Caixabank Research | The Fed has cut interest rates in 2019 for the first time in 11 years. However, it has barely lowered its growth outlook for the US and has justified the cut with the weakness of inflation and the persistence of risks. Is it possible that the Fed has changed its reaction function? The results of the analysis in this article suggest so.
However, this is not the first time that the Fed has responded more to the risks than the data themselves, and this shift could be explained by structural changes in the economy, such as the flattening of the Phillips curve.
From forward guidance to data dependency
When the US Federal Reserve began its hiking cycle in 2015, it did so in a gradual and predictable manner, offering clear guidance on the expected evolution of rates (forward guidance). After raising them by 225 bps and reaching the level of the natural interest rate, according to the estimates of some members of the FOMC, at the end of 2018 the Fed reported its intention to cease forward guidance and adopt an approach more dependent on the economic and financial data.
Following this change of strategy, and in an environment with a global slowdown and contained inflationary pressures, during the first half of 2019 the Fed remained patient and left interest rates unchanged, despite the strength of the labour market. However, in July, the intensification of geopolitical uncertainty (mainly driven by the resurgence of the trade tensions between the US and China and an apparent increase in the likelihood of a hard Brexit), coupled with the decline in inflation expectations, led the Fed to lower rates by 50 bps in Q3 and by 25 more in October.
From data dependency to risk management
The most discerning readers will have noticed that the Fed cut interest rates not only due to the trends in the economic data (weakness in inflation and its outlook) but also due to changes in the balance of risks. In fact, analysts’ forecasts for economic growth (and those of the members of the Fed itself) have not changed significantly since October 2018, which suggests that the Fed’s reaction should have been less aggressive. In particular, according to the historic relationship between changes in the official interest rates and in the growth forecasts that accompanied them, the Fed should have cut interest rates by 15 bps in 2019, rather than by 75.2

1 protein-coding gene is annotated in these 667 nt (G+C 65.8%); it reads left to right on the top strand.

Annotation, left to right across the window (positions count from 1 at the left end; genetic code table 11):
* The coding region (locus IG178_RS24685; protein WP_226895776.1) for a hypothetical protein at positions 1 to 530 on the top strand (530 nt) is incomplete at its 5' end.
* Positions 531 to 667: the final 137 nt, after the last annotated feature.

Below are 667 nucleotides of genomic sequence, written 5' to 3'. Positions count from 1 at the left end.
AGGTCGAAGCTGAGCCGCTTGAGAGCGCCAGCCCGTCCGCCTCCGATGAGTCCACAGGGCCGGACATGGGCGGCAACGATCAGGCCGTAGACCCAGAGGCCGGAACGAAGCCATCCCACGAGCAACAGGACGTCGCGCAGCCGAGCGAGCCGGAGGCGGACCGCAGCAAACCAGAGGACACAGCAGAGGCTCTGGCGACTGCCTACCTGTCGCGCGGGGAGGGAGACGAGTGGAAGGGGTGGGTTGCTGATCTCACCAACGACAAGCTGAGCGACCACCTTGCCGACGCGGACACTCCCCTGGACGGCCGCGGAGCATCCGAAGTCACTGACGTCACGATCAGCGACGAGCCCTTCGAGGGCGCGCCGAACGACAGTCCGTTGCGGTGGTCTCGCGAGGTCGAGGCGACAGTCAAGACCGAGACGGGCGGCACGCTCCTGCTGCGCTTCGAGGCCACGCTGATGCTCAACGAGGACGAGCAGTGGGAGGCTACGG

Furthermore, we must bear in mind that lowering interest rates by 75 bps in 2019 substantially depletes the Fed’s margin to implement further rate cuts compared to that which it had in, say, the year 2000. The fall in the natural rate reduces the Federal Reserve’s margin (and that of other central banks) to stimulate the economy through conventional measures. After all, cutting interest rates by 2 bps is relatively more expensive for a central bank when the natural rate is 1% compared to when it is 5%. For this reason, if we adjust the cumulative decline in the interest rate to account for the level of the nominal natural interest rate3 and we compare the Fed’s reaction with that seen in other cycles of rate cuts, we see that the Fed’s reaction has been somewhat excessive: while the revision of forecasts in the Great Recession was 17 times greater than the current one, the monetary policy response was only 3 times more reactive. It is true that, at that time, the Fed also sought to stimulate the economy using non-conventional tools (QE and forward guidance). However, if we perform the same analysis for the cycle of rate cuts of 1992 or 2002, we note that the revision of forecasts was 15 and 9 times greater than the current one, while the monetary policy response was only 2 and 3 times more reactive, respectively. Furthermore, these rate cuts are in addition to the change in the outlook. In the second half of 2018, not only did the Fed rule out interest rate cuts, but it also gave indications of several rate hikes in 2019, bringing rates up to 3.1%.